This is part two of using Riskquant - for the original article click here
Setting up Riskquant with Docker
For those who are more technically minded and want to have a crack themselves - here's a quick tutorial I've together based on my own instance of the tool.
Startup the Vultr Instance
- Fire up a brand new Ubuntu 18.04 VPS from the provider of your choice or deploy it locally on your device and login, I'm using a $6 VPS based in Australia from Vultr (Affiliate) which is more than enough to test the functionality out as long as you add swap space.
2. Before starting ensure the VPS is up to date by running the following commands:
sudo apt-get update sudo apt-get upgrade
3. [optional] This part is optional. If you are running with less than 1gb of Ram I would suggest adding some swap to your VPS to assist docker during the container build process as tensor flow is a rather large download / file extraction.
Create a /swapfile, 1GB in size, I would adjust the size to fit your needs but 1GB should be fine.
sudo fallocate -l 1G /swapfile
Ensure the /swapfile is only accessible by root to avoid any security implications:
sudo chmod 600 /swapfile
Mark the /swapfile to be used as the system as swap space
sudo mkswap /swapfile
After making the file we need to allow the system to use it
sudo swapon /swapfile
Finally ensure that the swap file is permanent by editing /etc/fstab and adding the following line at the bottom of the file
echo '/swapfile none swap sw 0 0' | sudo tee -a /etc/fstab
Ensure that the swap space (Swp) is showing on your system via top or htop
For full reference of the swap space setup follow this tutorial
4. Install docker, we're using the version included in ubuntu 18.04 so this may not be the most up-to-date version but works fine with Riskquant.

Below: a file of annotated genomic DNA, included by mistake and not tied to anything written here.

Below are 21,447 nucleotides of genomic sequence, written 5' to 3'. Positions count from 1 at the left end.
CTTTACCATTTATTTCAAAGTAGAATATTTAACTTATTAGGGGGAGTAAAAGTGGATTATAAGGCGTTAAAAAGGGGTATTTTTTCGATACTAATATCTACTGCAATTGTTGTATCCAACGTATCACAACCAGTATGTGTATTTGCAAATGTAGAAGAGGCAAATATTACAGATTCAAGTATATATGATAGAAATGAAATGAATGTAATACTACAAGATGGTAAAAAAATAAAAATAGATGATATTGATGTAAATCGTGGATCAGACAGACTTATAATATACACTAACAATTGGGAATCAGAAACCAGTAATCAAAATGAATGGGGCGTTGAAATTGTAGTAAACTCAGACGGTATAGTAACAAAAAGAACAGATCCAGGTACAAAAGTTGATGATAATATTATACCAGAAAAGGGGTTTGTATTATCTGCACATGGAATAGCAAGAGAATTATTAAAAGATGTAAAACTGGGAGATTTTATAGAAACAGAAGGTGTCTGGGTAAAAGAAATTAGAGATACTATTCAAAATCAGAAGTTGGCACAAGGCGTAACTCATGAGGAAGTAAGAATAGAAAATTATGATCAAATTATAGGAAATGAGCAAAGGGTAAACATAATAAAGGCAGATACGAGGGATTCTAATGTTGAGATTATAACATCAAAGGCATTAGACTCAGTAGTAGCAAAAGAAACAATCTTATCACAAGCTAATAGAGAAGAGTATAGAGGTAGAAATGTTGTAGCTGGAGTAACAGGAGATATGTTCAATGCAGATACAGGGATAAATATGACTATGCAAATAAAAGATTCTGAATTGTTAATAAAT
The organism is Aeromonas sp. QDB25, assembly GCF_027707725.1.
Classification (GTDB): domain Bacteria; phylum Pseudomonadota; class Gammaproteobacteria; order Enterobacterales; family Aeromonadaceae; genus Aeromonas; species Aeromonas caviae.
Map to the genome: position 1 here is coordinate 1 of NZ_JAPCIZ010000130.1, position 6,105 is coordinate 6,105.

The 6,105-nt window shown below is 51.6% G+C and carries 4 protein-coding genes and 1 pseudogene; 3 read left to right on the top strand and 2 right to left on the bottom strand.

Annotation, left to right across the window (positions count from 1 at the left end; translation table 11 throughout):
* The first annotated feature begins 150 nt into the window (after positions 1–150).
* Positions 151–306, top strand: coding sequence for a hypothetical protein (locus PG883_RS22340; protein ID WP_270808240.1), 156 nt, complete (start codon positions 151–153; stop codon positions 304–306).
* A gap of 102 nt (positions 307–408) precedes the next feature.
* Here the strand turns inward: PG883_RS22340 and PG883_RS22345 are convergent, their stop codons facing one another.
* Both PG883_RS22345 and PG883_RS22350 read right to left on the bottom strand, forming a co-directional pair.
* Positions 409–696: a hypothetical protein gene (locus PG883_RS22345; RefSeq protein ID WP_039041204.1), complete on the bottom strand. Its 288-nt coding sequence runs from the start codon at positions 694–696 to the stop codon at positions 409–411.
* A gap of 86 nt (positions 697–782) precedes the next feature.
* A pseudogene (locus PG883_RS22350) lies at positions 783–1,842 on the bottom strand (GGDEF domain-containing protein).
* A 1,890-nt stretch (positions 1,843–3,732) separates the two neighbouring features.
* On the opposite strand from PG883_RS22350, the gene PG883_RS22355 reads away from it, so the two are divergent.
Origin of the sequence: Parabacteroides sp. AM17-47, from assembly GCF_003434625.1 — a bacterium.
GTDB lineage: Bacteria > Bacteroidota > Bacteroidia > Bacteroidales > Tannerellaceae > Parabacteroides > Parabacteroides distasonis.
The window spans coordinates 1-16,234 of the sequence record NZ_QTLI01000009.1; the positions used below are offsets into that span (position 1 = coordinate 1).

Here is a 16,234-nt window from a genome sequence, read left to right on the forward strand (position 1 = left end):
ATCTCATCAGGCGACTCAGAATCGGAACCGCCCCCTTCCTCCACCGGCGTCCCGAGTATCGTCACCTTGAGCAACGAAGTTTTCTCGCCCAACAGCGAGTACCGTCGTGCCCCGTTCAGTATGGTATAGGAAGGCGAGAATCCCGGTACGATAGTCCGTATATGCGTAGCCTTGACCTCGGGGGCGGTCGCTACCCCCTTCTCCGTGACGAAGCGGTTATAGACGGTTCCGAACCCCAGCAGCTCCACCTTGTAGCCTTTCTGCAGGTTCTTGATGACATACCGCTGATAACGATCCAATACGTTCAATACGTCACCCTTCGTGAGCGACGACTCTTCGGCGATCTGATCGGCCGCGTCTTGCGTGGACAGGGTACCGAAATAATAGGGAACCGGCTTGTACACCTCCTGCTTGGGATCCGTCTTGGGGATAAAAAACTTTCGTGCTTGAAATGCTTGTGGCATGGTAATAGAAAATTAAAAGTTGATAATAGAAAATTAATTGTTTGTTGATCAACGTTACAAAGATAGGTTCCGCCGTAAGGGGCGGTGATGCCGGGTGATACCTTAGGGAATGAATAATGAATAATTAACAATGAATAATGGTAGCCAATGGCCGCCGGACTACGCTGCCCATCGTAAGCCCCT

sudo apt install docker.io
5. In order to build the docker image we need to clone the Github riskquant repository to our server with a simple git clone command using a sub user on the VPS.
git clone https://github.com/Netflix-Skunkworks/riskquant
6. Once downloaded enter the folder we just cloned with the below command
7. In order for the tool to run in docker we first need to build the image locally that we just cloned.
docker build -t riskquant .
8. Once built, we need to create a data sub-directory within the Riskquant master directory which is used to house both the the csv file we parse to the tool and the tool's csv output.
9. let's create a csv file for the tool to read from
Ctrl-O + enter when done.
when defining the risks you want to parse into the csv you'll need to use the following format:
- Identifier: An identifying label, which need not be unique - but is intended to provide a way of identifying the scenario.
- Name: The name of the scenario, which should be more descriptive than the identifier.
- Probability (Frequency): The number of times that the loss will occur over a period of time
- Low loss magnitude: A dollar value of the best-case scenario, given that the loss did occur.
- High loss magnitude: A dollar value of the worst-cases scenario. Our detection systems didn't work, and the problem persisted for a long time.
10. As we're running the tool in a docker container, we need to link the data folder we just created when we run the container so it can read the risks we've defined in the input.csv contained within the data folder for it to make it's analysis.
docker container run --rm -it -v "/root/riskquant/data/":/data/ riskquant --file /data/input.csv
11. When the tool runs it should create a new risk priortised.csv which you can pull calculations from
Have a crack with your own risks. I'd love to hear about anyone using some of the more advance methods that the tool supports and any interesting observations.
If you run into any issues or are keen to share your ideas and outputs please comment below and I'll do my best to help out - enjoy!